Escalation of Ransomware Attacks in American Schools: A Growing Concern

Ransomware attacks on educational institutions in the United States have witnessed a troubling surge over the past year, presenting an escalating threat to both public and private school districts nationwide, as revealed in a recent report by S&P Global Ratings. This ominous trend has raised concerns regarding the security and stability of our education system. In this article, we delve into the findings of the S&P report, examining the impact of these attacks on schools, the financial implications, and the measures undertaken to combat this growing menace.

The comprehensive analysis by S&P Global Ratings indicates that the occurrences of ransomware attacks in educational institutions have doubled over the last year. Such incidents have not, as of now, adversely impacted the credit quality of schools or caused significant long-term operational disruptions. However, successful ransomware attacks can incur substantial costs, encompassing technology investments, ransom payments, legal fees, cyber security consultant fees, and expenses related to credit monitoring services for affected individuals.

The extent of a cyber attack can have enduring operational and budgetary consequences, potentially affecting the overall financial flexibility and credit strength of educational institutions. In the face of this escalating threat, school districts across the United States have encountered numerous challenges.

One stark example of this was observed in January, when Des Moines Public Schools, Iowa’s largest school district, was compelled to shut down due to a ransomware attack, causing 30,000 students to miss school. The district took a resolute stance, refusing to pay any ransom. Similarly, the second-largest school district in the nation, Los Angeles Unified, experienced a cyber attack in September 2022 but refused to give in to ransom demands. However, it is noteworthy that some school districts have chosen to pay ransoms, with the S&P report revealing that 50% of such entities have acquiesced to ransom demands. Keith Krueger, CEO of The Consortium for School Networking, aptly pointed out the discreet nature of ransom payments, stating, “It’s really hard to know who is [paying], it’s not something that a lot of school districts want to advertise.”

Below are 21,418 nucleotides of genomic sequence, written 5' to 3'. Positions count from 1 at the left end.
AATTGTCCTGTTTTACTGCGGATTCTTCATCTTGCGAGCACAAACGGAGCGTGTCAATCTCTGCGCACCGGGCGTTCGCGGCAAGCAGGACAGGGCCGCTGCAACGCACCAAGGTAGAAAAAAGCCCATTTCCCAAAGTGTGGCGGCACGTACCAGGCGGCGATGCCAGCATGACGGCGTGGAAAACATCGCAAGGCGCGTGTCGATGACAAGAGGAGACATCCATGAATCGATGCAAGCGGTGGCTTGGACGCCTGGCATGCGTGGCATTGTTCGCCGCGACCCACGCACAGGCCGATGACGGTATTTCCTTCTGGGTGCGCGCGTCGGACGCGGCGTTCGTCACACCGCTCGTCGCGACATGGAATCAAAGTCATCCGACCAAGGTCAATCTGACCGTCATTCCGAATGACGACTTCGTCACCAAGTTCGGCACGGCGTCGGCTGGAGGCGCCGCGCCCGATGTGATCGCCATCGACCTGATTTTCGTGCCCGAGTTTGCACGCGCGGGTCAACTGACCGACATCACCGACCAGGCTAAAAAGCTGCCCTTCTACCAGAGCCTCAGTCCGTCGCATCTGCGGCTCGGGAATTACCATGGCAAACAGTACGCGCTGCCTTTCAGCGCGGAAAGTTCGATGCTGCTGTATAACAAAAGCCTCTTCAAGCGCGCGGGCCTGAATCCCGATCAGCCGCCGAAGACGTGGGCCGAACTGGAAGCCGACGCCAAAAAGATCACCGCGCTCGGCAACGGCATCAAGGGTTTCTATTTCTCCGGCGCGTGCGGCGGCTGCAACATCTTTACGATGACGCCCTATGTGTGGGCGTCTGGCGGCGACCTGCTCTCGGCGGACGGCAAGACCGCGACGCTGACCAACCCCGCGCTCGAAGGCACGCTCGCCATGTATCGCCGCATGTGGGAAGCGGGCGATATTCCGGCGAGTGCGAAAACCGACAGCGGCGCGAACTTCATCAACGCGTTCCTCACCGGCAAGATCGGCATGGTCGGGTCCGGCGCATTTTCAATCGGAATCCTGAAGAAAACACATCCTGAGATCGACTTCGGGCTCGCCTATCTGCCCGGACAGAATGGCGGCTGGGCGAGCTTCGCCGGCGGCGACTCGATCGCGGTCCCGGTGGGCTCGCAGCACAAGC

In addition to disrupted classes and examinations, several school districts have grappled with the theft of personal information belonging to students and staff. Educational institutions store highly sensitive data, making them attractive targets for cybercriminals who perceive schools as “target rich and cyber poor,” according to S&P’s findings.

Recovery from these cyber attacks is a protracted process, as highlighted in a report by the U.S. Government Accountability Office. The report unveiled that the loss of learning time post-attack varied from 3 days to 3 weeks, while the recovery period ranged from 2 to 9 months. Financial losses to school districts were reported to range from $50,000 to $1 million. It is important to note that the exact scope of cyberattacks on K-12 schools remains unknown, as many attacks go unreported. Moreover, the repercussions extend beyond schools, impacting vendors that educational institutions rely on for various services.

In 2022, Illuminate Education, an educational technology company based in California, fell victim to a cyber attack that affected over 1 million students in several states. Similarly, the Minnesota Department of Education reported an attack on the technology vendor MOVEit, which had a global impact, affecting more than 500 state and federal agencies, financial services firms, pension funds, and other organizations. This breach exposed sensitive student data, including dates of birth and county of foster placement.

To mitigate these risks, a 2022 report from the Multi-State Information Sharing and Analysis Center revealed that 83% of respondents had obtained cyber insurance, while 63% had formulated a response plan for potential cyber attacks. However, S&P Global Ratings noted a concerning trend in the surging costs of cyber insurance premiums, which could potentially undermine the preparedness for risk mitigation in some educational institutions.

In a proactive response to this growing menace, Federal Communications Commission Chairwoman Jessica Rosenworcel proposed allocating up to $200 million over three years to bolster cyber defenses in K-12 schools and libraries. “With the growing number of sophisticated cyberattacks on schools and especially the rise in malicious ransomware attacks that harm our students, now is the time to take action,” Rosenworcel emphasized.

The report by S&P Global Ratings also shed light on the discrepancy in cybersecurity preparedness between the private sector and the K-12 school sector, as well as the government sector. The latter appears to lag behind in adopting robust cybersecurity mitigation measures, raising the need for urgent attention and action.

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